Drawing the Line on the CNCA’s Financial Requirements
By Alexandra Tzannidakis
The new Canada Not-for-Profit Corporations Act (“CNCA”) introduces a quagmire of financial rules based on two new class divisions that interact in inexplicable ways. This head-scratching setup will likely leave smaller federally-incorporated charities wondering where exactly they fall in terms of important auditing requirements. Although the answer is far from straightforward, we have unravelled it here so that small corporations can know where they stand.
The new Act takes the position that some corporations need tighter financial control than others, and makes this distinction across two separate lines that create a complicated chart of requirements. Some requirements are determined by type of income (“soliciting”), and others by a combination of type and level of income (“designated”).
Soliciting and Non-Soliciting Corporations
The CNCA creates a division among not-for-profit corporations based on the amount of income received from a combination of requested donations and public money. Corporations that received more than $10,000 of this kind of income during the last financial year are deemed to be “soliciting” corporations for the duration of the following year. “Non-soliciting” corporations are everybody else.
The category of income that goes towards the “soliciting” designation includes even unrequested donations or gifts from other soliciting corporations. This reflects the policy behind the designation, which prescribes more stringent regulations for corporations that receive public funds. Following this policy, being deemed a soliciting corporation not only increases financial reporting requirements and tightens rules for distributing assets on dissolution, it also has implications for governance: an increased minimum of three directors (at least two of which are not officers or employees of the corporation or its affiliates), and a ban on unanimous members agreements.
Designated and Non-Designated Corporations
But the CNCA doesn’t stop there; it creates a second division, which dictates the necessary level of financial review on the basis of gross annual revenue. A non-designated corporation must appoint a public accountant to conduct an audit engagement, while a designated corporation can choose between an audit engagement and a review engagement or even do away with the public accountant completely. The Act defines a designated corporation as:
(a) a soliciting corporation that has gross annual revenues for its last completed financial year that are equal to or less than the prescribed amount ($50,000) or that is deemed to have such revenues under paragraph 190(a); and
(b) a non-soliciting corporation that has gross annual revenues for its last completed financial year that are equal to or less than the prescribed amount ($1,000,000).
In (a), the reference to ss.190(a) means that a soliciting corporation may apply to the government to have its revenue “deemed” to be acceptable for the purposes of being considered a designated corporation. This decision is made by the appointed federal Director, apparently on the basis that he or she is satisfied that it is not prejudicial to the public interest to artificially lower a corporation’s required level of financial review.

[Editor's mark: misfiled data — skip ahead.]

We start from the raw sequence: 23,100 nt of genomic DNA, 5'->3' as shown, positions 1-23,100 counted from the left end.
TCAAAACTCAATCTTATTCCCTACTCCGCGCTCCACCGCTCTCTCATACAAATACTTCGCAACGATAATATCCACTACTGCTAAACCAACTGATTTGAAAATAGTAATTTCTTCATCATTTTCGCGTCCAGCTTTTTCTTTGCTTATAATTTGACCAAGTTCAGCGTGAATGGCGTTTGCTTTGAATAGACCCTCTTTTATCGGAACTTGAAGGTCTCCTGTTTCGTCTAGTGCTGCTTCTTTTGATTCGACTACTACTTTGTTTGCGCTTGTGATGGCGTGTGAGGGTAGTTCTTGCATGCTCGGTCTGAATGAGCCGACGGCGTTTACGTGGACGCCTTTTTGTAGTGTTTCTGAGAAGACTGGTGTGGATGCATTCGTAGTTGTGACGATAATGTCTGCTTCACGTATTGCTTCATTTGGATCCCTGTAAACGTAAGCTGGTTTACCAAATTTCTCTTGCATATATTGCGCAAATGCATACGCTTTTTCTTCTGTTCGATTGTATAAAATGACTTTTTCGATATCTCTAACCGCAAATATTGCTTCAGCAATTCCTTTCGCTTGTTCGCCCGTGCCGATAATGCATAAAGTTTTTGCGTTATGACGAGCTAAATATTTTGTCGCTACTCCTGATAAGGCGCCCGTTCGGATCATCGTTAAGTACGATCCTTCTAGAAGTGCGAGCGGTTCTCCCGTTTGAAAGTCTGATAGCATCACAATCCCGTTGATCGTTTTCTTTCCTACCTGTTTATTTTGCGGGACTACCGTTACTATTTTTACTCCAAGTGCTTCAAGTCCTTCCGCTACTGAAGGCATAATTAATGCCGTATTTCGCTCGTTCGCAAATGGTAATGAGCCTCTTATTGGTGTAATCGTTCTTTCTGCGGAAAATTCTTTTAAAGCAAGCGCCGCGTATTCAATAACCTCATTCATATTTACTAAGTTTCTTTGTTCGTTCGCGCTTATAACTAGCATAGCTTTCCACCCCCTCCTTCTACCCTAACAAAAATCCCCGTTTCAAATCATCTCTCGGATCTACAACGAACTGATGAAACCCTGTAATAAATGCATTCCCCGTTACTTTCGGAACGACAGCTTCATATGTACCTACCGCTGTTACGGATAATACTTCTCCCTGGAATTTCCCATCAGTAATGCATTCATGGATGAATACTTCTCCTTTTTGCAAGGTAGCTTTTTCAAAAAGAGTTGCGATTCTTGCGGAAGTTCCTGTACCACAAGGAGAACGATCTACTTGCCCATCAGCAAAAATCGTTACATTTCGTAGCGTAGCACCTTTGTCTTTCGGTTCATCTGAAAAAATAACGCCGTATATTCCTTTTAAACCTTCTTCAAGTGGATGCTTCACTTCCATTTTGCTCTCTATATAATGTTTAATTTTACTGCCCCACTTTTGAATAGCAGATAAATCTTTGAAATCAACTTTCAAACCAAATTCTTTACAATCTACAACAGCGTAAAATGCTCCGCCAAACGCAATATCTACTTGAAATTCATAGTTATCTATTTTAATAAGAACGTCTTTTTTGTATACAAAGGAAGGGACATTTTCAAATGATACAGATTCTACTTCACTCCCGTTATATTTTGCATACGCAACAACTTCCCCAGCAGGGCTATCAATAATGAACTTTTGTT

Where Does This Leave Us?
You may have noticed that there is no obvious connection between the two categories and their respective requirements. Why does making over a million dollars in private funds require a corporation to submit to an internal audit engagement, but not to file financial statements with the government? Why does the receipt of a fairly low threshold of public money require more stringent internal governance rules while at the same time potentially allowing the members to dispense with an audit?
Despite the complexity of the system, or perhaps because of it, the story of its policy and intention is inconsistent at best. Add to this the fact that key terms like “gross annual revenue” remain undefined, and it should come as no surprise that some corporations are not keen to continue under the new Act.
Some smaller corporations, especially those that sit on the border of the prescribed amounts, will be turned off by the prospect of bouncing in and out of various categories from year to year. Under the regime of the Act, this hazard can only be avoided by consistently meeting the requirements of the more stringent designation. This would mean (among other things) subjecting the small corporation to a full audit every single year. Readers know that the audit review process is not a cheap one, and could become a significant financial millstone.
One solution for small entities that wish to continue operating in some other form is to change from a corporation to a trust format. A charitable trust is free from corporate rules, including the obligation to make financial statements public. However, the privacy and flexibility of this arrangement is offset by the directors’ loss of protection from personal liability, an advantage that corporate directors enjoy. It may be that the new statutory regime will nonetheless force some small organizations to undertake a change they would not otherwise have considered.
Alexandra Tzannidakis is an articling student with the Ottawa office of Drache Aptowitzer LLP. She can be reached at firstname.lastname@example.org
 CNCA ss. 2(5.1) and CNCA Regulations s.16.
 CNCA ss. 176(1) and s.177.
 CNCA s.235.
 CNCA s.125.
 CNCA s.170.
 CNCA ss.189(1).
 CNCA ss.188(1) and (2).
 Per CNCA Regulations s.83, review engagements and audit engagements are to be prepared in accordance with the generally accepted standards in the Canadian Institute of Chartered Accountants Handbook – Assurance.
 CNCA s.179 and CNCA Regulations s.80.